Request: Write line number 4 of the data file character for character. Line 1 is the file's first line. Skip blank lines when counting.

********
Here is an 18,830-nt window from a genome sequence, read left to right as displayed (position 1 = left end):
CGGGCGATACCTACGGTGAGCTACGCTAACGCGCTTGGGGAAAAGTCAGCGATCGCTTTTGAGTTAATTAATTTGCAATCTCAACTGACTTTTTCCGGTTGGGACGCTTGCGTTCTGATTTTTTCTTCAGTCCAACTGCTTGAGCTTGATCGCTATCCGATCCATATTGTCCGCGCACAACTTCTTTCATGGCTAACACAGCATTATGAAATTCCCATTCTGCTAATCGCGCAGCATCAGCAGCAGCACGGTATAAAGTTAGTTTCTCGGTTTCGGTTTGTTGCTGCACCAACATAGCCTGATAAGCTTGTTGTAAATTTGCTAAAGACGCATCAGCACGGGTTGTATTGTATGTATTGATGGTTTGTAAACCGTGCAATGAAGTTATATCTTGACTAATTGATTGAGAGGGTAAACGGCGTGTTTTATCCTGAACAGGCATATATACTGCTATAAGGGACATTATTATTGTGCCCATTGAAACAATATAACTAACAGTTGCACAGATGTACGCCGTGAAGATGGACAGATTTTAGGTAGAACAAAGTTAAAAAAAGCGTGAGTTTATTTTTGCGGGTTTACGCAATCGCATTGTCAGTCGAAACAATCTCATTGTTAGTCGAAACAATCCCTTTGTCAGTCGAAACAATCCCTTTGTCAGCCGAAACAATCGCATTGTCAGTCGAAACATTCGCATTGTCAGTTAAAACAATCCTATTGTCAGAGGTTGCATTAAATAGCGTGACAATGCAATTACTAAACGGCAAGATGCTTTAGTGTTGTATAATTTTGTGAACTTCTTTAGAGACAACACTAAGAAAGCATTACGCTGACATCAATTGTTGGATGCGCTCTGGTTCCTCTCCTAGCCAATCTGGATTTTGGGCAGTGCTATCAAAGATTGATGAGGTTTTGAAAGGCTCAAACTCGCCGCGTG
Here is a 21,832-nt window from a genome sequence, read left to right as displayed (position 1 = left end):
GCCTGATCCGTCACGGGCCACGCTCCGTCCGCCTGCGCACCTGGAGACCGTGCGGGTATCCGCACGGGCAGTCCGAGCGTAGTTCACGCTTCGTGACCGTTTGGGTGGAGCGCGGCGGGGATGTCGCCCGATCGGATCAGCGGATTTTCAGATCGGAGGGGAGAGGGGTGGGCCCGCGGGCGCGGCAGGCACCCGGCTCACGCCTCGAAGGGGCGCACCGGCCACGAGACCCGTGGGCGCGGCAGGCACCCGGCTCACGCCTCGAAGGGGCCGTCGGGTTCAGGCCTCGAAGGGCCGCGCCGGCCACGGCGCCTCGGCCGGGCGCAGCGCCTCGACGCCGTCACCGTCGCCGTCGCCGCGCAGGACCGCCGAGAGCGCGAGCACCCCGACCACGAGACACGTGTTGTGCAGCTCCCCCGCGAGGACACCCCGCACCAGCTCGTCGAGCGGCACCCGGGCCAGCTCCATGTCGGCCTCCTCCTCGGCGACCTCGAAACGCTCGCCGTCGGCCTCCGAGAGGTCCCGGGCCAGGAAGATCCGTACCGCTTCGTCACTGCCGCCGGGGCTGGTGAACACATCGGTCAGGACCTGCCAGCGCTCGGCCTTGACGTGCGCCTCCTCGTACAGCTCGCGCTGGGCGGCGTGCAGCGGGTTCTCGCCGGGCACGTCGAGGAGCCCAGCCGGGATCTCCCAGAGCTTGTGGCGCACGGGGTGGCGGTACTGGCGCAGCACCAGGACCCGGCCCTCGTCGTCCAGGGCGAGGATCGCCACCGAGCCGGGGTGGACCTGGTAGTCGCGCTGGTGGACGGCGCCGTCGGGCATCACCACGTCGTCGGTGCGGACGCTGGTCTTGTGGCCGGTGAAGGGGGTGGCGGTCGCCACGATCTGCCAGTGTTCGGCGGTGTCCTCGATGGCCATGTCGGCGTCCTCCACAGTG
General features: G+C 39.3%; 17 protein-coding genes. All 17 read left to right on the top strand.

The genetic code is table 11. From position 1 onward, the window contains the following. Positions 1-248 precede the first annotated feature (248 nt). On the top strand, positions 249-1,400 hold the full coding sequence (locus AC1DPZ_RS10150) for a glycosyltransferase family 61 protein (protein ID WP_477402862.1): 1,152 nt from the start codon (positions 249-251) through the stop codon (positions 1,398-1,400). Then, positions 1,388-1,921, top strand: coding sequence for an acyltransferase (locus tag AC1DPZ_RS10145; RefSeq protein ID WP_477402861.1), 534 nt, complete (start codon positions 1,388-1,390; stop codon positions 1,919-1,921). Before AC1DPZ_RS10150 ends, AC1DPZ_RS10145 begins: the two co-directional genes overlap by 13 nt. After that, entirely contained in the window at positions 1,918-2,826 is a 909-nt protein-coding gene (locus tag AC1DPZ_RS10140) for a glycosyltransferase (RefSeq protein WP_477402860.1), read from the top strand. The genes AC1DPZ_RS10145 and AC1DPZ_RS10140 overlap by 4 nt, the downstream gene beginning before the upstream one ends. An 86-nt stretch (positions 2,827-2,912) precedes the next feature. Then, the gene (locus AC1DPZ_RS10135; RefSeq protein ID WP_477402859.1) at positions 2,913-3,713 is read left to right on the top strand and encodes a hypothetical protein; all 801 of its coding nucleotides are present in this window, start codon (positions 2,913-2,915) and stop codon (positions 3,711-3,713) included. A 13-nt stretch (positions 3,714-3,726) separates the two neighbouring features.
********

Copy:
GCCTGATCCGTCACGGGCCACGCTCCGTCCGCCTGCGCACCTGGAGACCGTGCGGGTATCCGCACGGGCAGTCCGAGCGTAGTTCACGCTTCGTGACCGTTTGGGTGGAGCGCGGCGGGGATGTCGCCCGATCGGATCAGCGGATTTTCAGATCGGAGGGGAGAGGGGTGGGCCCGCGGGCGCGGCAGGCACCCGGCTCACGCCTCGAAGGGGCGCACCGGCCACGAGACCCGTGGGCGCGGCAGGCACCCGGCTCACGCCTCGAAGGGGCCGTCGGGTTCAGGCCTCGAAGGGCCGCGCCGGCCACGGCGCCTCGGCCGGGCGCAGCGCCTCGACGCCGTCACCGTCGCCGTCGCCGCGCAGGACCGCCGAGAGCGCGAGCACCCCGACCACGAGACACGTGTTGTGCAGCTCCCCCGCGAGGACACCCCGCACCAGCTCGTCGAGCGGCACCCGGGCCAGCTCCATGTCGGCCTCCTCCTCGGCGACCTCGAAACGCTCGCCGTCGGCCTCCGAGAGGTCCCGGGCCAGGAAGATCCGTACCGCTTCGTCACTGCCGCCGGGGCTGGTGAACACATCGGTCAGGACCTGCCAGCGCTCGGCCTTGACGTGCGCCTCCTCGTACAGCTCGCGCTGGGCGGCGTGCAGCGGGTTCTCGCCGGGCACGTCGAGGAGCCCAGCCGGGATCTCCCAGAGCTTGTGGCGCACGGGGTGGCGGTACTGGCGCAGCACCAGGACCCGGCCCTCGTCGTCCAGGGCGAGGATCGCCACCGAGCCGGGGTGGACCTGGTAGTCGCGCTGGTGGACGGCGCCGTCGGGCATCACCACGTCGTCGGTGCGGACGCTGGTCTTGTGGCCGGTGAAGGGGGTGGCGGTCGCCACGATCTGCCAGTGTTCGGCGGTGTCCTCGATGGCCATGTCGGCGTCCTCCACAGTG